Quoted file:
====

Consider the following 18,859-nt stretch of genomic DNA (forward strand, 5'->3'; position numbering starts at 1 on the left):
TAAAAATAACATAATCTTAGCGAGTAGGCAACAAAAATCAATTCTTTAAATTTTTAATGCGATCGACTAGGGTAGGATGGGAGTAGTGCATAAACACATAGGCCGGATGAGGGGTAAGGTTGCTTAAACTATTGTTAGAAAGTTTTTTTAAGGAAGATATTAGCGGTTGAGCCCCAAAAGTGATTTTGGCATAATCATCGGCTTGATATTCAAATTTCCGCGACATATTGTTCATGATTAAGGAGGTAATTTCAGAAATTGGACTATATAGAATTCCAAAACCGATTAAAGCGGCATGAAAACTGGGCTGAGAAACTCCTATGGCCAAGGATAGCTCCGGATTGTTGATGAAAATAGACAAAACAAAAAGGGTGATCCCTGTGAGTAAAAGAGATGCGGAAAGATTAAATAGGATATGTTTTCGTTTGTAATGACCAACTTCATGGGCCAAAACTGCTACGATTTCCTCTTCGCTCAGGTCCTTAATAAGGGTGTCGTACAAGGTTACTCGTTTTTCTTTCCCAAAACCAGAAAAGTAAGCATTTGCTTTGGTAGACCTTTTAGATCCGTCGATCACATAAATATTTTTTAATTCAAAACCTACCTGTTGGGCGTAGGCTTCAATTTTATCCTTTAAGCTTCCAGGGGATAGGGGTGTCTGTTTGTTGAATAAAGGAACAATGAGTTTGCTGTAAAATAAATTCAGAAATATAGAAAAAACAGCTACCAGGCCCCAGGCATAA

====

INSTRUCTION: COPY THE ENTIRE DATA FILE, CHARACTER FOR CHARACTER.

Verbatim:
Consider the following 18,859-nt stretch of genomic DNA (forward strand, 5'->3'; position numbering starts at 1 on the left):
TAAAAATAACATAATCTTAGCGAGTAGGCAACAAAAATCAATTCTTTAAATTTTTAATGCGATCGACTAGGGTAGGATGGGAGTAGTGCATAAACACATAGGCCGGATGAGGGGTAAGGTTGCTTAAACTATTGTTAGAAAGTTTTTTTAAGGAAGATATTAGCGGTTGAGCCCCAAAAGTGATTTTGGCATAATCATCGGCTTGATATTCAAATTTCCGCGACATATTGTTCATGATTAAGGAGGTAATTTCAGAAATTGGACTATATAGAATTCCAAAACCGATTAAAGCGGCATGAAAACTGGGCTGAGAAACTCCTATGGCCAAGGATAGCTCCGGATTGTTGATGAAAATAGACAAAACAAAAAGGGTGATCCCTGTGAGTAAAAGAGATGCGGAAAGATTAAATAGGATATGTTTTCGTTTGTAATGACCAACTTCATGGGCCAAAACTGCTACGATTTCCTCTTCGCTCAGGTCCTTAATAAGGGTGTCGTACAAGGTTACTCGTTTTTCTTTCCCAAAACCAGAAAAGTAAGCATTTGCTTTGGTAGACCTTTTAGATCCGTCGATCACATAAATATTTTTTAATTCAAAACCTACCTGTTGGGCGTAGGCTTCAATTTTATCCTTTAAGCTTCCAGGGGATAGGGGTGTCTGTTTGTTGAATAAAGGAACAATGAGTTTGCTGTAAAATAAATTCAGAAATATAGAAAAAACAGCTACCAGGCCCCAGGCATAA